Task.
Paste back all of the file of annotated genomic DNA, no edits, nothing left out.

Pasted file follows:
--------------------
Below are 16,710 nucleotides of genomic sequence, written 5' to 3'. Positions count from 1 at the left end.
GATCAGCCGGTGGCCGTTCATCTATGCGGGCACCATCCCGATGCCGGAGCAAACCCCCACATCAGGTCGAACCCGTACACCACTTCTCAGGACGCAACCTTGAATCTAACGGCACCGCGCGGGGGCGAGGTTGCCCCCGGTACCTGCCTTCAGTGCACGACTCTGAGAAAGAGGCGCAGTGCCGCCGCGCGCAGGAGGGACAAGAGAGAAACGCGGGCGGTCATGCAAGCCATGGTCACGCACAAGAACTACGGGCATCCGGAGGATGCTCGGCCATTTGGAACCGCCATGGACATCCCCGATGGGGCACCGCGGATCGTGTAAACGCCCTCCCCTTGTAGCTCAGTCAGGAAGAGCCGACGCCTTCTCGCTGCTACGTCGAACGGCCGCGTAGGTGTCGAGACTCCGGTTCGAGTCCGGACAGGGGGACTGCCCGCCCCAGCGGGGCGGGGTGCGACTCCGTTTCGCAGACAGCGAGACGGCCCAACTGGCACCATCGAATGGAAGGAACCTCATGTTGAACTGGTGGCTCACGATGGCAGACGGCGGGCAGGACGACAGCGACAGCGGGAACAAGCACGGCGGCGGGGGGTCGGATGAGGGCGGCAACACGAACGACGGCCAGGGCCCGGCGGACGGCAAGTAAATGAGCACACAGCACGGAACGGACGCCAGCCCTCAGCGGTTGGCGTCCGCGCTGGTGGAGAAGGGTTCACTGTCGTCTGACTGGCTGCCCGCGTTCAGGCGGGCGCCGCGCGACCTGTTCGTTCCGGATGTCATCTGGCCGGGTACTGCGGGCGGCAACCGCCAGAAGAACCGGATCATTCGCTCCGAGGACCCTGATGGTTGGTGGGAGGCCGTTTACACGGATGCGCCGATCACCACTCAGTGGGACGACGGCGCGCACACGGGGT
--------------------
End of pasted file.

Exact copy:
Below are 16,710 nucleotides of genomic sequence, written 5' to 3'. Positions count from 1 at the left end.
GATCAGCCGGTGGCCGTTCATCTATGCGGGCACCATCCCGATGCCGGAGCAAACCCCCACATCAGGTCGAACCCGTACACCACTTCTCAGGACGCAACCTTGAATCTAACGGCACCGCGCGGGGGCGAGGTTGCCCCCGGTACCTGCCTTCAGTGCACGACTCTGAGAAAGAGGCGCAGTGCCGCCGCGCGCAGGAGGGACAAGAGAGAAACGCGGGCGGTCATGCAAGCCATGGTCACGCACAAGAACTACGGGCATCCGGAGGATGCTCGGCCATTTGGAACCGCCATGGACATCCCCGATGGGGCACCGCGGATCGTGTAAACGCCCTCCCCTTGTAGCTCAGTCAGGAAGAGCCGACGCCTTCTCGCTGCTACGTCGAACGGCCGCGTAGGTGTCGAGACTCCGGTTCGAGTCCGGACAGGGGGACTGCCCGCCCCAGCGGGGCGGGGTGCGACTCCGTTTCGCAGACAGCGAGACGGCCCAACTGGCACCATCGAATGGAAGGAACCTCATGTTGAACTGGTGGCTCACGATGGCAGACGGCGGGCAGGACGACAGCGACAGCGGGAACAAGCACGGCGGCGGGGGGTCGGATGAGGGCGGCAACACGAACGACGGCCAGGGCCCGGCGGACGGCAAGTAAATGAGCACACAGCACGGAACGGACGCCAGCCCTCAGCGGTTGGCGTCCGCGCTGGTGGAGAAGGGTTCACTGTCGTCTGACTGGCTGCCCGCGTTCAGGCGGGCGCCGCGCGACCTGTTCGTTCCGGATGTCATCTGGCCGGGTACTGCGGGCGGCAACCGCCAGAAGAACCGGATCATTCGCTCCGAGGACCCTGATGGTTGGTGGGAGGCCGTTTACACGGATGCGCCGATCACCACTCAGTGGGACGACGGCGCGCACACGGGGT